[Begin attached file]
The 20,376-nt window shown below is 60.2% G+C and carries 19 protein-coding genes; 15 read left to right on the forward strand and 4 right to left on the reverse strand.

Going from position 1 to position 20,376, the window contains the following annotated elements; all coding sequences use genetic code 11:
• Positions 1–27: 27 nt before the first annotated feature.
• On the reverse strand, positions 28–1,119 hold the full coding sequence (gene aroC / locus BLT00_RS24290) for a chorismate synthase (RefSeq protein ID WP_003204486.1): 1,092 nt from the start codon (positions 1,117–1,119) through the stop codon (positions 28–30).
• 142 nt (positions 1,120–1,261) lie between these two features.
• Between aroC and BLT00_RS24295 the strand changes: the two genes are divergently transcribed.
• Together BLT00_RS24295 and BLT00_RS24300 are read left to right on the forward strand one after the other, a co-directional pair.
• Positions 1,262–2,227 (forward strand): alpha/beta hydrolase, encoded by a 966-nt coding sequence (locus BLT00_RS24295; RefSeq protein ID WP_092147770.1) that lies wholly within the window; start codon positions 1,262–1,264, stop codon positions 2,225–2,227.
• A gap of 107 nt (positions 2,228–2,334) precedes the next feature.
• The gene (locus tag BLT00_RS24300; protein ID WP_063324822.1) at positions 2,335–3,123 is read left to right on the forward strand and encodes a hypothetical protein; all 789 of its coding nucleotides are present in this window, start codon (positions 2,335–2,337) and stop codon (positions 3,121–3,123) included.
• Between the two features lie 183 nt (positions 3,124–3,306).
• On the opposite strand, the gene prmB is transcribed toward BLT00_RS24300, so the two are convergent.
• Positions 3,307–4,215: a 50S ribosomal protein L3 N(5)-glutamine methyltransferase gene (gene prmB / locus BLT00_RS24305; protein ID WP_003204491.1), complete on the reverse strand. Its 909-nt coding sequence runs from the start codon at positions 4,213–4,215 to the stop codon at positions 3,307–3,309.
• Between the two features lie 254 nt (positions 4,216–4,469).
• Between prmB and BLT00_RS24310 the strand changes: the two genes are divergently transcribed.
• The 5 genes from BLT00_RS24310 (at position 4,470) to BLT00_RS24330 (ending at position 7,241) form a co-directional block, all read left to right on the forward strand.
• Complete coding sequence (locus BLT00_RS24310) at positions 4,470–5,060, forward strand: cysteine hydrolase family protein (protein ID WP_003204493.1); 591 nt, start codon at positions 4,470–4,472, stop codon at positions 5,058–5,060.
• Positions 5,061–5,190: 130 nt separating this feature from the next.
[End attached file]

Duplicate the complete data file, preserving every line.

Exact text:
The 20,376-nt window shown below is 60.2% G+C and carries 19 protein-coding genes; 15 read left to right on the forward strand and 4 right to left on the reverse strand.

Going from position 1 to position 20,376, the window contains the following annotated elements; all coding sequences use genetic code 11:
• Positions 1–27: 27 nt before the first annotated feature.
• On the reverse strand, positions 28–1,119 hold the full coding sequence (gene aroC / locus BLT00_RS24290) for a chorismate synthase (RefSeq protein ID WP_003204486.1): 1,092 nt from the start codon (positions 1,117–1,119) through the stop codon (positions 28–30).
• 142 nt (positions 1,120–1,261) lie between these two features.
• Between aroC and BLT00_RS24295 the strand changes: the two genes are divergently transcribed.
• Together BLT00_RS24295 and BLT00_RS24300 are read left to right on the forward strand one after the other, a co-directional pair.
• Positions 1,262–2,227 (forward strand): alpha/beta hydrolase, encoded by a 966-nt coding sequence (locus BLT00_RS24295; RefSeq protein ID WP_092147770.1) that lies wholly within the window; start codon positions 1,262–1,264, stop codon positions 2,225–2,227.
• A gap of 107 nt (positions 2,228–2,334) precedes the next feature.
• The gene (locus tag BLT00_RS24300; protein ID WP_063324822.1) at positions 2,335–3,123 is read left to right on the forward strand and encodes a hypothetical protein; all 789 of its coding nucleotides are present in this window, start codon (positions 2,335–2,337) and stop codon (positions 3,121–3,123) included.
• Between the two features lie 183 nt (positions 3,124–3,306).
• On the opposite strand, the gene prmB is transcribed toward BLT00_RS24300, so the two are convergent.
• Positions 3,307–4,215: a 50S ribosomal protein L3 N(5)-glutamine methyltransferase gene (gene prmB / locus BLT00_RS24305; protein ID WP_003204491.1), complete on the reverse strand. Its 909-nt coding sequence runs from the start codon at positions 4,213–4,215 to the stop codon at positions 3,307–3,309.
• Between the two features lie 254 nt (positions 4,216–4,469).
• Between prmB and BLT00_RS24310 the strand changes: the two genes are divergently transcribed.
• The 5 genes from BLT00_RS24310 (at position 4,470) to BLT00_RS24330 (ending at position 7,241) form a co-directional block, all read left to right on the forward strand.
• Complete coding sequence (locus BLT00_RS24310) at positions 4,470–5,060, forward strand: cysteine hydrolase family protein (protein ID WP_003204493.1); 591 nt, start codon at positions 4,470–4,472, stop codon at positions 5,058–5,060.
• Positions 5,061–5,190: 130 nt separating this feature from the next.